As part of our April Spotlight on the Far Away, we strive to inform readers of little extra tidbits surrounding the game. Games are made by people, and one of those tidbits we enjoy is learning a little bit more about the people behind them. Some designers shy away from the public stage, while others enjoy being front and center.
When it comes to talking about their games, Alexander Jerabek, designer of Far Away and part of the creative quartet behind its publisher, Cherry Picked Games, he is more than willing. Believing in the central tenants of using games to bring people together over a shared social experience alongside the notion of using games as a vehicle to explore the vast potential of the human imagination – along with a healthy dose of irreverence – Cherry Picked Games approaches their games wanting a balance between lighthearted fun and at least a modicum of substantive thought. It’s through that lens that Alex and his team came up with the idea of an ambitious yet poorly-run program for space exploration.
Far Away takes all of those ideas and blends them together in a way that would make Douglas Adams smile. In this game, two players are sent out with minimal supplies to a completely alien world. Though each of the game’s missions vary in purpose and end goal, the general premise is to use what limited means you have at your disposal to explore the planet, catalog its inhabitants, and, well, try not to die. Compounding that is the fact that among the supplies missing is reliable communication equipment. In practical terms, this means that the further you and your teammate get apart, the harder it is to communicate with one another in-game, thereby pairing a two-player strategy game with the emotional handicap of not always being able to talk with your partner at all times.
This intriguing melding of ideas is why we were so curious to talk to the folks behind Far Away to learn how the concept game about. And they were naturally more than happy to oblige – especially in a real-world period of isolation. As such, we sat down with Alex to chat about his inspirations and machinations on how we ended up with a Federation that’s like less Star Trek and more Zapp Brannigan. We share part of that conversation with you today.
Round One Questions
CR: What was your Gateway Game?
I played a ton of video games as a kid, but Dungeons & Dragons was my gateway tabletop game. I always had a blast running campaigns for friends. It’s no surprise I started designing a roleplaying game before buying my first traditional board game.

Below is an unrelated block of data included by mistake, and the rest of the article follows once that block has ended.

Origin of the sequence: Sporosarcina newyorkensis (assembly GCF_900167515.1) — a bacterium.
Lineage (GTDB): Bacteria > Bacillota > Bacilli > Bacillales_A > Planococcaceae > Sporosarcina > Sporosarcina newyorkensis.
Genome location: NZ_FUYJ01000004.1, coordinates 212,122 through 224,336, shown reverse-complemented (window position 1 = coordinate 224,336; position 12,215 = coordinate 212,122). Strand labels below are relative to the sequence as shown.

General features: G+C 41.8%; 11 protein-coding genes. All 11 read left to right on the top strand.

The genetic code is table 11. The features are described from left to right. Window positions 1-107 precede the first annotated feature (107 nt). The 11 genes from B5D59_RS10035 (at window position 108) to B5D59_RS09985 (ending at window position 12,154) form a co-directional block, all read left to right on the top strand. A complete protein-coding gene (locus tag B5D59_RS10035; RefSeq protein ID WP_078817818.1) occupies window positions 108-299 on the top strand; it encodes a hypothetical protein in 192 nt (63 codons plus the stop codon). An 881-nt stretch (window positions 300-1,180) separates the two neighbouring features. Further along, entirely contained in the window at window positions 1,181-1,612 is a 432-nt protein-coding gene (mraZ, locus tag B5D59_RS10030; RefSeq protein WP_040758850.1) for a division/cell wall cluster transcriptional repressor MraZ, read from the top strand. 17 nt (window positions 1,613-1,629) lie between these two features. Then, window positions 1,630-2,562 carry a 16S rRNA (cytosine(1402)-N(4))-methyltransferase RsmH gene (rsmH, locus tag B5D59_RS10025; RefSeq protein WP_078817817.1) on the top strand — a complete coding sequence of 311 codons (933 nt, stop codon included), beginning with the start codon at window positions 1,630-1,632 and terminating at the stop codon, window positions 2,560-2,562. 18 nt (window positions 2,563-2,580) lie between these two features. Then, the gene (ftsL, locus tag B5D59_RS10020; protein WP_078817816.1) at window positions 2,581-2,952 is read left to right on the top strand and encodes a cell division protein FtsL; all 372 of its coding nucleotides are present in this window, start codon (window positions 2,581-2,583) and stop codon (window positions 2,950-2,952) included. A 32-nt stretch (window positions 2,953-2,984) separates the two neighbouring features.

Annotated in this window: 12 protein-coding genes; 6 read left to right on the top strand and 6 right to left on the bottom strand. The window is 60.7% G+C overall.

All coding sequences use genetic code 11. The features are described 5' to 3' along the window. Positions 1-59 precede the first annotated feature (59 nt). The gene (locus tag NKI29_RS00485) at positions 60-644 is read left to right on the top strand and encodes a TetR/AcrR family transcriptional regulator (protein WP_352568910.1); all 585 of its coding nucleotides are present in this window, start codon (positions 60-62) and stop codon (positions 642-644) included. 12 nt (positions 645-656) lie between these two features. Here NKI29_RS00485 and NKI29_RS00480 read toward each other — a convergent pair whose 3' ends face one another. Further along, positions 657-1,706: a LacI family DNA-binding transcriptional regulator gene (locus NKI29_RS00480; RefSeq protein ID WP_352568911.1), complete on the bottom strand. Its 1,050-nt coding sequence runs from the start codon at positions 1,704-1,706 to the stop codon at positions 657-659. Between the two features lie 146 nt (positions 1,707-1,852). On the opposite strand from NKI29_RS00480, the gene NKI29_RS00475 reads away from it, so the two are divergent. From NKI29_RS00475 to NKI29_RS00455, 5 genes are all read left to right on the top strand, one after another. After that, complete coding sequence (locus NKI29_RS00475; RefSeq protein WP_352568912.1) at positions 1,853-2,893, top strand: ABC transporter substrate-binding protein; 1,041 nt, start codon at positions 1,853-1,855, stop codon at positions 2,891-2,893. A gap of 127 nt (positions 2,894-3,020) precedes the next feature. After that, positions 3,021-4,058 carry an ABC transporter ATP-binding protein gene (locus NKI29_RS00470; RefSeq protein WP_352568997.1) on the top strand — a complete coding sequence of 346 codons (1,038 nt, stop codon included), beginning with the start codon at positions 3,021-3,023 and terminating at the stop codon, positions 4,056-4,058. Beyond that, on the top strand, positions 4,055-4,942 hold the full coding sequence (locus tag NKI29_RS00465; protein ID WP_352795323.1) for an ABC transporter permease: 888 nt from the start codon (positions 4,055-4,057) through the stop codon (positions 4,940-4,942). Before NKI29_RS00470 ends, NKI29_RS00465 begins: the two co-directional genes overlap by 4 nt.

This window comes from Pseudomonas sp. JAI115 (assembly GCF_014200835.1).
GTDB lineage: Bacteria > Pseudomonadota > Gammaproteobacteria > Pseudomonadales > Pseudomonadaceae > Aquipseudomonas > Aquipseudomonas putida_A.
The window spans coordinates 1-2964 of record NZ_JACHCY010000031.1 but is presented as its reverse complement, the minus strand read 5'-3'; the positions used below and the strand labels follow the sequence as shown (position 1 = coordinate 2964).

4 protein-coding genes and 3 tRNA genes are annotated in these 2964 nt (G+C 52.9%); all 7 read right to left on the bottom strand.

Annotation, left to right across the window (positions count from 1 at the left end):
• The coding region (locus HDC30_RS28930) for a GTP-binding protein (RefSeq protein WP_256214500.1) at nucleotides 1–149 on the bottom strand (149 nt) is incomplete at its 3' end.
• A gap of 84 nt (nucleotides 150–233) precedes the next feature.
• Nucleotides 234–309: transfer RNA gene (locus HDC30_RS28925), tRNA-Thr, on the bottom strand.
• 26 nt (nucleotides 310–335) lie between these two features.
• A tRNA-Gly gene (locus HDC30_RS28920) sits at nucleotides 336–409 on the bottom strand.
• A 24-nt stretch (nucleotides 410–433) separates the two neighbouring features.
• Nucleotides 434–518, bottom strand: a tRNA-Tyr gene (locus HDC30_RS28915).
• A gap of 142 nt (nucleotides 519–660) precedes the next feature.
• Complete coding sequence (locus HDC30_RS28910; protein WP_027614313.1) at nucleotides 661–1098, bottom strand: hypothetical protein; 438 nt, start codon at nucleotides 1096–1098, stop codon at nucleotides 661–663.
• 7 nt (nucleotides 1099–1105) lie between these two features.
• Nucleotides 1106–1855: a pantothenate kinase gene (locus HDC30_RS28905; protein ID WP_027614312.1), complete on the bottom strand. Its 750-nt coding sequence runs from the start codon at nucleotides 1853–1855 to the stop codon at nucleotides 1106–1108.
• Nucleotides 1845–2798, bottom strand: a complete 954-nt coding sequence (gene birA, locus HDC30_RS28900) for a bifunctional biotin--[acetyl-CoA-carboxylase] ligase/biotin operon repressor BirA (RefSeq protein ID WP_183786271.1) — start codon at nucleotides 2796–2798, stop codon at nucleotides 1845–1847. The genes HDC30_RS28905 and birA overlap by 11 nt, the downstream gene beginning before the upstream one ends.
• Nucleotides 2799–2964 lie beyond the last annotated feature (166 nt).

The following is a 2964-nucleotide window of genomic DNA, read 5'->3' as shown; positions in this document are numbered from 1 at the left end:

CR: What was the last game you really enjoyed playing (besides your own titles)?
The King’s Dilemma. My group only got a few games in before the COVID-19 lockdown, but it was so enjoyable to argue about war and famine from my comfy small-council seat.
CR: How big is your game collection?
About 50-60 games. Thanks to a regular game night I host, I get to play a wide variety, so I try to only buy games I’ll like.
CR: What is your favorite type of game to play?
Personally, anything that allows me to have a debate with other players. I love testing my persuasive abilities against people. I’ll always try to end a large game night with something like One Night Ultimate Werewolf or Two Rooms and a Boom.
CR: How do you feel about Monopoly?
I had to program Monopoly as a final project for a class in college. My team of four was cut in half, thanks to people dropping the course, and the instructor didn’t change the requirements. My buddy Marc and I pulled so many all-nighters working on that stupid game. We had a bug that persisted for days that involved the dog token just disappearing from the board. We ended up getting a B on that project because we didn’t implement the auction rule.
Neither of us even knew Monopoly had an auction rule.
Who actually played with that as a kid?
I’m still not convinced it’s a real rule…
On Far Away
CR: First off, help us out: considering the importance the Federation places on exploration, what’s your best guess for why it’s so abysmally funded?
This is all from a guy who only casually follows Federation politics so take it with a grain of salt, but I’m not sure the Federation does value exploration. The Far Away program was created about a generation ago and hasn’t seen any updates to their materials since then (hence the “retro” graphics). There’s probably a political reason for this: the current administration wants to prove the Far Away program is a waste of taxpayer resources. So, they’re withholding funds to prove that point. Only by cutting equipment costs and hiring people like us to be explorers can the Far Away program keep afloat.
CR: Going to sidestep how that may be a bit closer to reality than we want to admit…Anyway, one of the central mechanisms to the game is the way it incorporates the loneliness felt by intrepid surveyors through limiting conversation with your partner. How did this aspect of the game come about? What inspired it?
It’s a convergence of theme and mechanics. We wanted a two-player game, so the theme needs to justify why there’s two explorers. The budget-slashing Federation needs the minimum amount of people on the mission, which is two, since one person will succumb to space madness. But the players need to understand that feeling of space madness too. If there’s only the loneliness tokens, it’s just another meter. When players need to communicate and can’t, it’s an emotional reaction. We’ve seen and felt this intense catharsis by players when they reunite, because they must wait to comfort or help each other. The limited communication makes it feel like a two-player game, instead of a one-player game with two explorer tokens.
CR: Far Away also has a significant amount of subtle humor to it, from acronyms of basic game pieces to the entire premise of an underfunded exploration agency. How important was it for you to have these humor elements?
Thanks! Humor is critical in all our games. Comedy is a great vehicle for deeper commentary or emotions. As per the last question, the communication restrictions can feel intense and meaningful. Without the levity of the flavor text, it would either be too intense or forgettable. Only through the juxtaposition does either succeed. Our past games of Conspire and Catalyst reflect this mentality too. Those universes could easily veer into excessive grimdark, but by inserting our humor, we encourage the players to approach things with levity.